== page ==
Dental Emergencies

Dealing With Dental EmergenciesDental Emergencies

Dental emergencies can happen at any time. You and your children risk breaking teeth or injuring your mouth while eating, playing, exercising, and participating in other seemingly harmless activities, especially during the summer months. Oral injuries often are painful and should be treated by a dentist as soon as possible. Learn more about what to do in case of a dental emergency.

What are dental emergencies and how can I help my children avoid them?
Dental emergencies occur when the tooth breaks, cracks, becomes loosened, or is knocked out completely. Emergencies also include crowns coming off teeth or injuries to mouth tissue. You can help your children avoid dental emergencies by taking simple precautions, including making sure they wear mouth guards during sports activities and avoid foods that could crack or break the teeth.

What should I do if my child’s tooth is knocked out?
Your child’s tooth will have the best chance of surviving dental trauma if you see your dentist within one hour of any emergency—so call immediately for an appointment. Handle the tooth by the crown (the top), not by the root (the pointed part on the bottom); touching the root could damage cells that are necessary to reattach the tooth to the bone.

Gently rinse the tooth in water to remove dirt, but do not scrub it. Place the clean tooth in your child’s mouth between the cheek and gum to keep it moist. It is important not to let the tooth dry out, so if your child can’t keep it in his or her mouth, wrap it in a clean cloth or gauze and immerse it in milk or the child’s own saliva until you get to your dentist’s office.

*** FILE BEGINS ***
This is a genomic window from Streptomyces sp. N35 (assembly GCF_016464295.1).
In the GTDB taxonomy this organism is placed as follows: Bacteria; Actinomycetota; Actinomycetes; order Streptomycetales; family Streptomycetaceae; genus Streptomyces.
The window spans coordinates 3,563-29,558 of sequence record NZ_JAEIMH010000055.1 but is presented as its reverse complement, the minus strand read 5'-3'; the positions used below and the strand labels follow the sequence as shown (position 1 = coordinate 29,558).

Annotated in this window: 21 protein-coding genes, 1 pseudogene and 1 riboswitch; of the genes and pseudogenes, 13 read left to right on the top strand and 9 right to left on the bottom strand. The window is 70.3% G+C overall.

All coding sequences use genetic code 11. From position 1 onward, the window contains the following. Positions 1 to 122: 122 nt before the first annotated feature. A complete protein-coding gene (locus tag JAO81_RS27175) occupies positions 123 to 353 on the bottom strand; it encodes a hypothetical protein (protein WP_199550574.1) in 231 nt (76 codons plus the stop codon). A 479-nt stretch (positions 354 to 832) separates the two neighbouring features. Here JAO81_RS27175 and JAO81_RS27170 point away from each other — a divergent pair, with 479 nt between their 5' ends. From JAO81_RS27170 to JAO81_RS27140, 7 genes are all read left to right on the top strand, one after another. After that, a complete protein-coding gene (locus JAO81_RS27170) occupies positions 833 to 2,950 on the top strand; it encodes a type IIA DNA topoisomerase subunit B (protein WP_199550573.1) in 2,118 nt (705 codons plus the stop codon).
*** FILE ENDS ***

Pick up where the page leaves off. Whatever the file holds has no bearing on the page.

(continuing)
If your child has a baby tooth knocked out, the tooth should not be replanted. However, your child should visit the dentist immediately to ensure no broken pieces of the tooth remain.

What should I do if my child’s tooth is pushed out of position?
Call your dentist right away for an emergency appointment. In the meantime, attempt to re-position your child’s tooth to its normal alignment using light finger pressure—but don’t force it.

What should I do if my child’s tooth is chipped or fractured?
There are different types of tooth fractures. Chipped teeth are minor fractures. Moderate fractures involve damage to the enamel, tissue, and/or
pulp. A severely fractured tooth usually has been traumatized to the point that it cannot be recovered.

If your child fractures a tooth, rinse his or her mouth with warm water and use an ice pack or cold compress to reduce swelling. Contact your dentist immediately. He or she can smooth minor tooth fractures with a sandpaper disc, but some fractures may require restorative procedures. If you can find the broken tooth fragment, bring it with you to the dentist.

What should I do if tissue in my child’s mouth is injured?
If your child experiences a tear, cut, puncture wound, or laceration on his or her cheek, lips, or tongue, immediately clean the wound with warm water. Bleeding from a tongue laceration can be reduced by pulling the tongue forward and using gauze to place pressure on the wound. Visit an oral surgeon for emergency care as soon as possible, or go to the emergency room if you cannot see an oral surgeon right away.

Brought to you by the Academy of General Dentistry (AGD), this website answers important dental health questions, offers the latest information on current treatments, provides tips for first-rate oral hygiene, and helps visitors find highly qualified general dentists near where they live.

The AGD is a member of the Partnership for Healthy Mouths, Healthy Lives, a first-of-its-kind national dental coalition composed of 35 leading dental health organizations. Look for more information about the Kids’ Healthy Mouths campaign at

Published with permission by the Academy of General Dentistry.
© Copyright 2013 by the Academy of General Dentistry. All rights reserved.

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